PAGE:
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I was reading the question on whether Dumbledore knew Lockhart was a fraud (Did Dumbledore know Lockhart was a fraud?) and the consensus was that Dumbledore knew and thought that the best way to expose him was to expose him to the teaching environment.

I was struck by an uncomfortable question. If Dumbledore knew about Lockhart, and he surely knew about the curse on the position of teacher of Defense Against the Dark Arts (Did Voldemort actually curse the job of Defense Against Dark Arts professor after being denied the position?), was Dumbledore deliberately exposing Lockhart to the curse in the hopes that it would ruin him?

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    Not all the DADA teachers were harmed after taking the post. Lupin, for example, simply had to leave. In Dumbledore's own words (quoted in the second question you linked), "we have not been able to keep a Defence Against the Dark Arts professor for more than a year since I refused the post to Lord Voldemort". That's a shame for the school, but not really a dangerous post to offer, necessarily. Especially in the wizarding world, where mild physical harm seems to be less of a big deal than in our world and dangerous activities are commonplace, even among children. – Nerrolken Jun 1 '15 at 16:42
  • Why would Dumbledore waste his, his coworkers and his students time with some one he things is a fake? Would he care that much about exposing him instead of you know, making sure his students learn good? – user16696 Jun 1 '15 at 17:28
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Pottermore says "Dumbledore was convinced that Lockhart needed only to be put back into an ordinary school setting to be revealed as a charlatan and a fraud." So I think it was his intention that the "curse" would come in the form of Lockhart being exposed and fired, which was perfectly justified given what he did.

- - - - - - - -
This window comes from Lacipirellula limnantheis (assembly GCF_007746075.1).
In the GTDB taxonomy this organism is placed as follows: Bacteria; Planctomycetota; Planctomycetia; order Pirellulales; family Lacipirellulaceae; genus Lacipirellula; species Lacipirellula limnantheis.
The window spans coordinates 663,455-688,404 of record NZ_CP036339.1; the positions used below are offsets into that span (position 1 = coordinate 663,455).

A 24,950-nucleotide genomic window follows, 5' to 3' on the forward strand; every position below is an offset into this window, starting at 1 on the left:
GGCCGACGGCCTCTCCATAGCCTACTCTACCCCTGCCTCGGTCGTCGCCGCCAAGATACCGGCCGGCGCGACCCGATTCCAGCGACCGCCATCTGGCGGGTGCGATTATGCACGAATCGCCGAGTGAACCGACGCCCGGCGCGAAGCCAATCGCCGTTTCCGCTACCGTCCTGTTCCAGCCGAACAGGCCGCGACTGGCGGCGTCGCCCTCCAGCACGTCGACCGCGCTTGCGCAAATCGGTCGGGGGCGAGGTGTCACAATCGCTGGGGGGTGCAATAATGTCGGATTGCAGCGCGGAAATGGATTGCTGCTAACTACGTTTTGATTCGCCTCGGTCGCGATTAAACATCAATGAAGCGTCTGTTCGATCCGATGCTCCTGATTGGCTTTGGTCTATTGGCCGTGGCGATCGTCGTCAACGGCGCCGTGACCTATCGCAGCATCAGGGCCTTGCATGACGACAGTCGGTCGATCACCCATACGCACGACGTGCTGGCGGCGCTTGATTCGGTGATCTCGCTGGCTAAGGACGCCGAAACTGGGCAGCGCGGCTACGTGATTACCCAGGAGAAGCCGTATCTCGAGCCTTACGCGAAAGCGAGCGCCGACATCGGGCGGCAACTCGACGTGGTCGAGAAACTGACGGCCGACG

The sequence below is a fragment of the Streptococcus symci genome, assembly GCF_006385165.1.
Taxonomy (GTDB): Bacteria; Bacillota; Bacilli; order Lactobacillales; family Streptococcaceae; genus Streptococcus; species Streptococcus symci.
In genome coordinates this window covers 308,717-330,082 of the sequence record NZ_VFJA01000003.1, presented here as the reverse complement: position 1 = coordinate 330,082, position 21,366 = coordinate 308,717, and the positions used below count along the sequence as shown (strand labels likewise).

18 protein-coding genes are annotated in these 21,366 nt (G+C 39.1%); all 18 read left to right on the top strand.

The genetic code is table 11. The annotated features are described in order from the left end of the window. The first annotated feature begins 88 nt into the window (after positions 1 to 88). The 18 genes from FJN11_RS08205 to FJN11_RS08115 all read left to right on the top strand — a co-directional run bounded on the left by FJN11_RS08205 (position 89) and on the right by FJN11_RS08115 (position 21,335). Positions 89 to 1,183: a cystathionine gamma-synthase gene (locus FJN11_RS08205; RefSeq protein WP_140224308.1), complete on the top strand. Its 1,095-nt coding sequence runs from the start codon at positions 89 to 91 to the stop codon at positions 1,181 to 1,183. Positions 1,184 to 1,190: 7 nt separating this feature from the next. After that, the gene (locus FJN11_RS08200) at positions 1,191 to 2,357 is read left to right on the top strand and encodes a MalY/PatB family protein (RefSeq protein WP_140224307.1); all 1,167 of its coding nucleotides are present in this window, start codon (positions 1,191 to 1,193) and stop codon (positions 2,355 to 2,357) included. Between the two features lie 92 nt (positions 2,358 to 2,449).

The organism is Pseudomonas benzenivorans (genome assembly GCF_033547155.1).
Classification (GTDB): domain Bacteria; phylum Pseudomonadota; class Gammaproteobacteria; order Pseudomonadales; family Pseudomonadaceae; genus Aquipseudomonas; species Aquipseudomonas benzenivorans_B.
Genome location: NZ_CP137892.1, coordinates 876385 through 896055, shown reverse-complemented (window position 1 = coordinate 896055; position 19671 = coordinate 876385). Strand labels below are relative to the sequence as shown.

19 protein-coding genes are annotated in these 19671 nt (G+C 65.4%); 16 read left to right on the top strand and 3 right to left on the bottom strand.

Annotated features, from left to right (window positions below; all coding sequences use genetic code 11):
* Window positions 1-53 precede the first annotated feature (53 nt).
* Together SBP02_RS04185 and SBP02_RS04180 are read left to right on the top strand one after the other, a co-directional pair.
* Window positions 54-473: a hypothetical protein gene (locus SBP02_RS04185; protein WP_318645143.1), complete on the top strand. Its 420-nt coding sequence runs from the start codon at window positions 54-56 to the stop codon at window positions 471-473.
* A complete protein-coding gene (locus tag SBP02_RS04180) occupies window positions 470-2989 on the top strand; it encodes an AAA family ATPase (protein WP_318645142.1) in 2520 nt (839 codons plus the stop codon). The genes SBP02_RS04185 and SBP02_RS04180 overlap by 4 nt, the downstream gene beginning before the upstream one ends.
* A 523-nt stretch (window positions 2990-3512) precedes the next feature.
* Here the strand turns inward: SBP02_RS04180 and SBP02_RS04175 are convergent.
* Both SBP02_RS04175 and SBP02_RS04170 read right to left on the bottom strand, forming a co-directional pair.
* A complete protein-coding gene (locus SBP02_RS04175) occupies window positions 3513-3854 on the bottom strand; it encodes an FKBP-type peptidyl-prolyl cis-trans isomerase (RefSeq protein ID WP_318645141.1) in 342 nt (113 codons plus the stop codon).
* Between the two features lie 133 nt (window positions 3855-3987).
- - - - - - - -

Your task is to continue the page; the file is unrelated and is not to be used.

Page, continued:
But I don't think being "exposed to the curse" is as horrible as you believe. During the span of the books, Defense Against Dark Arts teachers tend to end their tenure in horrible ways. But some probably left for perfectly mundane reasons. The only thing the "curse" does is make sure the office is unoccupied at the end of a given year; it's not guaranteed to do so in violent or awful ways.

Ask yourself this: would Dumbledore put his good friends Lupin, Snape and Moody in the position if he thought it was inevitable something awful would happen to them?

  • In truth I agree, however Moody, Lupin, and Snape all had some pretty awful things happen that removed them. – kleineg Jun 1 '15 at 17:18
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    @kleineg Lupin just left because he was exposed as a werewolf. Some crazy stuff happened that year, with Sirius Black and such, but the reason he left the DADA position was nothing more terrible than "the truth came out." – Nerrolken Jun 1 '15 at 17:22
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I suspect that Dumbledore was desperate for tutors to fill the position due to the apparent existence of the curse, although I doubt he (and definitely not Professor Lockheart) believed in the curse. Lockheart was, most likely, trying to boost his public image- and potentially attempting to get close to Harry, whom was more famous than even Lockheart was at that stage.

Dumbledore is not a particularly sadistic or vengeful person, and thus would probably not want to deliberately expose his collegues to any potential danger.

As to whether the curse existed or not, it is worthy to note that none of the Professors managed to fill the post for more than a year: Professor Quirrel died at the end of The Philosophers Stone, Professor Lockheart managed to get hit with the wrong end of a backfiring memory charm, Remus Lupin voluntarily left the job when it was... "let slip" he was a werewolf, the fake Professor Moody was killed by a dementor (it's interesting that the real Professor Moody never took the job, although he could have taken it in Harry's fifth year...), Umbridge was fired, Severus Snape remained a teacher, but he couldn't take the post in "The Deathly Hallows" due to his position as Headmaster. Does it count if Snape was still a Professor...?

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